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“Men need to talk about their feelings”

(COX’S BAZAR, October 29, 2020)–The Rohingya genocide in Myanmar has wreaked havoc on Rohingya mental health, according to “Jasim Arkani,” a 32-year-old Rohingya refugee and aid worker in Bangladesh.  

In 2016 and 2017, Rohingya fled genocidal attacks by the Myanmar military, forcing more than 800,000 to Bangladesh. Many Rohingya lost family and friends, witnessed extreme violence, and were burned out of their homes in Myanmar’s Rakhine State. Now in Bangladesh, Rohingya refugees eke out a living in congested camps, facing daily stressors and lacking critical mental health support. 

“Here in the camps, people are facing a lot of mental health problems,” said “Jasim Arkani”–not his real name. “When we cannot share those feelings, it affects our well-being, mental health, and emotions.” 

In 2018, Jasim Arkani joined a team of Rohingya researchers working with Fortify Rights to document mental harm. His work, which reveals staggering levels of post-traumatic stress and depression as well as other aspects of Rohingya mental health, will be featured in a forthcoming report by Fortify Rights. 

Jasim Arkani was born and raised in Maungdaw Township in Rakhine State, Myanmar where he worked for a humanitarian organization providing mental-health support to Rohingya men and women experiencing persecution and ongoing restrictions in Myanmar. Jasim explained that he believed refugees have communal trauma from the violence they suffered in Myanmar:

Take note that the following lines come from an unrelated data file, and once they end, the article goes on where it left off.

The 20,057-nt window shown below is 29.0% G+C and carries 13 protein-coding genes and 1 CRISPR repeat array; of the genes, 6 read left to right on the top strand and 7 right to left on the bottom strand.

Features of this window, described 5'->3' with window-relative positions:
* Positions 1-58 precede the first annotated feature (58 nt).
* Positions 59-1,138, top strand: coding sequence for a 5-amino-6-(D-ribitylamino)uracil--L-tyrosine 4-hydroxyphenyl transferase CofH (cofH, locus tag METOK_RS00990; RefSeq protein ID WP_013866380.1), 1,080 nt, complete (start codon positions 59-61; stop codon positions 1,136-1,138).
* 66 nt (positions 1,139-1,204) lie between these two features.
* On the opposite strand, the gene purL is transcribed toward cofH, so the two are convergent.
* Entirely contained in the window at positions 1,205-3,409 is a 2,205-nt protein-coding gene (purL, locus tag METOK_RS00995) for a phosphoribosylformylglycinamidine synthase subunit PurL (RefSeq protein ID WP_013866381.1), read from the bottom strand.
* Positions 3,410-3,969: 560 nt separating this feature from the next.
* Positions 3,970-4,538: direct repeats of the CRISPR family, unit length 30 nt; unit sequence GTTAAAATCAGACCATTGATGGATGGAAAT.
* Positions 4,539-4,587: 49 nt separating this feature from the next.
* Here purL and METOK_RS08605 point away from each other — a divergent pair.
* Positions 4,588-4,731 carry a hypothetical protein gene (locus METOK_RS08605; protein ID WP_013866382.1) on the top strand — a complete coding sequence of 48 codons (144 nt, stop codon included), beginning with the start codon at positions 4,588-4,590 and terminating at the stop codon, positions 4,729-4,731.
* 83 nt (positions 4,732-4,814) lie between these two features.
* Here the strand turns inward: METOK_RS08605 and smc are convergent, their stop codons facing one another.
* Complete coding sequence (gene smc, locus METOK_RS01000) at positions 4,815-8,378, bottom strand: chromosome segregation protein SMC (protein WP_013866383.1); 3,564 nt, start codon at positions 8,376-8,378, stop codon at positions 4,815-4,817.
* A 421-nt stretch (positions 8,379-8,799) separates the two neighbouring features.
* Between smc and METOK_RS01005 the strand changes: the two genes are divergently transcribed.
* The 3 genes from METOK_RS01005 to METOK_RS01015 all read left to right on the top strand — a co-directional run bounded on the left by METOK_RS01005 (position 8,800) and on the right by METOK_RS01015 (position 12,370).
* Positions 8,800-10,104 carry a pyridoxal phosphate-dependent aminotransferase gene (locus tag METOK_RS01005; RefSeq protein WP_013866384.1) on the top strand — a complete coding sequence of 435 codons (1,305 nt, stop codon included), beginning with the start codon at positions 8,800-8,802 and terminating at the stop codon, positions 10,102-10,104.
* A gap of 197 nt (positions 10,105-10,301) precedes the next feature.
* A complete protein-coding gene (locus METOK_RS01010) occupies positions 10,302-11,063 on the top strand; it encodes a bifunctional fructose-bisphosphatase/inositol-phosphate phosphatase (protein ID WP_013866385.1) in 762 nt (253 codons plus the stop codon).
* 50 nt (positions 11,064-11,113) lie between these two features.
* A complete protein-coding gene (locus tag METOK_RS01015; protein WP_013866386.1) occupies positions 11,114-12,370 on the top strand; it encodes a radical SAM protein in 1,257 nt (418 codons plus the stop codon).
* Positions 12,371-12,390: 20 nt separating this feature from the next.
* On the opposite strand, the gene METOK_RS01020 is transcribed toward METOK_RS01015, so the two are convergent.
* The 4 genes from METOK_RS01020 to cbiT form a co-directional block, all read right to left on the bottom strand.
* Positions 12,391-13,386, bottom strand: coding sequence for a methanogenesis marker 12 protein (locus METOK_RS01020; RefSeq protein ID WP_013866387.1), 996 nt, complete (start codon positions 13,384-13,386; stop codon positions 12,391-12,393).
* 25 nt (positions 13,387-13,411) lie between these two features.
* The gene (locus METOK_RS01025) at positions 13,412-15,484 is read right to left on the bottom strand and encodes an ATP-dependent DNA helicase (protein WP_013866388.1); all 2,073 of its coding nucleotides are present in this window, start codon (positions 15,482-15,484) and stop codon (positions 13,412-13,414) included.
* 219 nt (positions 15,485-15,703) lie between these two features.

“When we were in Myanmar, we faced a lot of problems, and we do not get an opportunity to share this with anyone. We have to keep everything in our minds. At the same time, the Myanmar government committed violence against all of us. People have witnessed violence and the loss of family members . . . These conditions change people and their behavior.” 

Jasim continues to provide mental-health support to Rohingya refugees and encourages other Rohingya, particularly men, to share their feelings: “I advise [Rohingya men] about some coping mechanisms, and we try to find a solution together. I tell people to talk with family members.”

Jasim highlights the importance of wellness and emotional expression, saying: “Sometimes, I stay in my room and cry or meet my mother and share with her how I am feeling. I love my mother, and I trust her. She is like a friend to me.” 

Limited mental health services exist in the refugee camps in Bangladesh, compounding challenges for men who are often reluctant to seek help and find it difficult to share their feelings. 

“There are many ‘women-friendly spaces’ but there are no ‘men friendly spaces’. Although there are some ‘age-friendly spaces’ where elderly men can go, young men are still struggling,” said Jasim. “Men also need to talk about their feelings, but there are no places to share.” 

“I hope people get more support and are encouraged to share their feelings,” he said. “For the moment, men are not expressing their feelings. People should go to counseling to get support.” 

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